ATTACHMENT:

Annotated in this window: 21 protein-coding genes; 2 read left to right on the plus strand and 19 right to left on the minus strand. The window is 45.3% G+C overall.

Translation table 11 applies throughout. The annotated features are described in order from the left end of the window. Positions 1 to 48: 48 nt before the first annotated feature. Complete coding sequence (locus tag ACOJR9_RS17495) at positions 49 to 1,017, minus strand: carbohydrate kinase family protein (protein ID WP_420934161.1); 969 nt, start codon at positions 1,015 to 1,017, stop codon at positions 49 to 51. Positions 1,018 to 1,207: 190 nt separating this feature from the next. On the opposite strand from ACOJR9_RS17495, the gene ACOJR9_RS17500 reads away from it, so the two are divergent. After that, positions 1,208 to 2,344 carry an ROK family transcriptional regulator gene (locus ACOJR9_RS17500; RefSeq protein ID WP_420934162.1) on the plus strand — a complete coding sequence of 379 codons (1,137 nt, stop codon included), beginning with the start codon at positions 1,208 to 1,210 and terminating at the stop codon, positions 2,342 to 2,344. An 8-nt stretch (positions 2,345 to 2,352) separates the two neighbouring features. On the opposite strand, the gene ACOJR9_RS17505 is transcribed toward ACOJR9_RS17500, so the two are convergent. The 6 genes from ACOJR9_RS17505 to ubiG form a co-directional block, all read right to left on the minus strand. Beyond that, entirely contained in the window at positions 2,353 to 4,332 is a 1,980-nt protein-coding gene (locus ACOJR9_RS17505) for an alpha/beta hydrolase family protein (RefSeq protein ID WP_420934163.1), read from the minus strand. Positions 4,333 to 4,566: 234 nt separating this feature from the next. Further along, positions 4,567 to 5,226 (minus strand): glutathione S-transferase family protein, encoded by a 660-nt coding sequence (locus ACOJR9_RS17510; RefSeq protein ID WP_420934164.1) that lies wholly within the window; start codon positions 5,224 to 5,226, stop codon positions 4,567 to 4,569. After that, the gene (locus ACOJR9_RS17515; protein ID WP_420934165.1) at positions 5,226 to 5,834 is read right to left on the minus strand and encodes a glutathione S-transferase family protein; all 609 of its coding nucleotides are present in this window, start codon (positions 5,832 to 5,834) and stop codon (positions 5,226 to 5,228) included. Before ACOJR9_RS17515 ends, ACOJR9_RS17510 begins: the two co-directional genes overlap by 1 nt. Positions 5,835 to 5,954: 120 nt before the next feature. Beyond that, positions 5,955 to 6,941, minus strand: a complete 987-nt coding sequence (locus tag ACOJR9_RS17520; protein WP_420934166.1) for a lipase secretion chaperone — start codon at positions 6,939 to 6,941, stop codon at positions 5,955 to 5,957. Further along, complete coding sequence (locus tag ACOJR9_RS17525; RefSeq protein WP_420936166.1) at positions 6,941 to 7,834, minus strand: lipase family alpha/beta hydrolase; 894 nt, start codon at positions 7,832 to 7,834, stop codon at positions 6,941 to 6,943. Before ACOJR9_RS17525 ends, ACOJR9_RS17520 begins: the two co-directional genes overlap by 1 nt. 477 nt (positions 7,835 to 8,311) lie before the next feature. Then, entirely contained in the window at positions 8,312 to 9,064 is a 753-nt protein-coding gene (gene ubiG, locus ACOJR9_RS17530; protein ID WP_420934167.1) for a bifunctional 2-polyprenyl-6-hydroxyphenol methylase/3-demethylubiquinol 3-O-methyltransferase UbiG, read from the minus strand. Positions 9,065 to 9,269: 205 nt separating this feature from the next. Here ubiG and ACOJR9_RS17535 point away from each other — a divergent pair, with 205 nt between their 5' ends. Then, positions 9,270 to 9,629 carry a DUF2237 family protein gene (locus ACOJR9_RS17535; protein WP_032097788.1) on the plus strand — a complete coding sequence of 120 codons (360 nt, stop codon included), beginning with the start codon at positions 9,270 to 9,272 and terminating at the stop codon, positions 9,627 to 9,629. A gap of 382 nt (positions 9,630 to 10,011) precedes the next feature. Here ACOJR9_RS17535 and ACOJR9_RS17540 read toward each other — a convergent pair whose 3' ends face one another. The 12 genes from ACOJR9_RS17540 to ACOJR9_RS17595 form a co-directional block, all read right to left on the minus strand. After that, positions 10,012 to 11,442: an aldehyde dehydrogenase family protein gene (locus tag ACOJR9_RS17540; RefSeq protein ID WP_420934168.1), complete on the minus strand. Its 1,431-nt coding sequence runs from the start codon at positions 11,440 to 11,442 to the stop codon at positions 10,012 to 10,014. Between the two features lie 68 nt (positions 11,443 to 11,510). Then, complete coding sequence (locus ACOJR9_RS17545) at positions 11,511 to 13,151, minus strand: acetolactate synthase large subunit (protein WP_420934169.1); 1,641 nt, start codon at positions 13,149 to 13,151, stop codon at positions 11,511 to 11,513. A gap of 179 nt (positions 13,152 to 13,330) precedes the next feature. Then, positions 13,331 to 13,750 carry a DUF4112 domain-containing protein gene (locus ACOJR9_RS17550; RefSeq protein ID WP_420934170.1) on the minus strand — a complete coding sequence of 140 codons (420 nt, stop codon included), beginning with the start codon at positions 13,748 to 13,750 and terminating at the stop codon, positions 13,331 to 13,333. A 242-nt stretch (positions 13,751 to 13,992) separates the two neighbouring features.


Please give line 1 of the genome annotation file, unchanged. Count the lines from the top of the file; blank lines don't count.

Annotated in this window: 21 protein-coding genes; 2 read left to right on the plus strand and 19 right to left on the minus strand. The window is 45.3% G+C overall.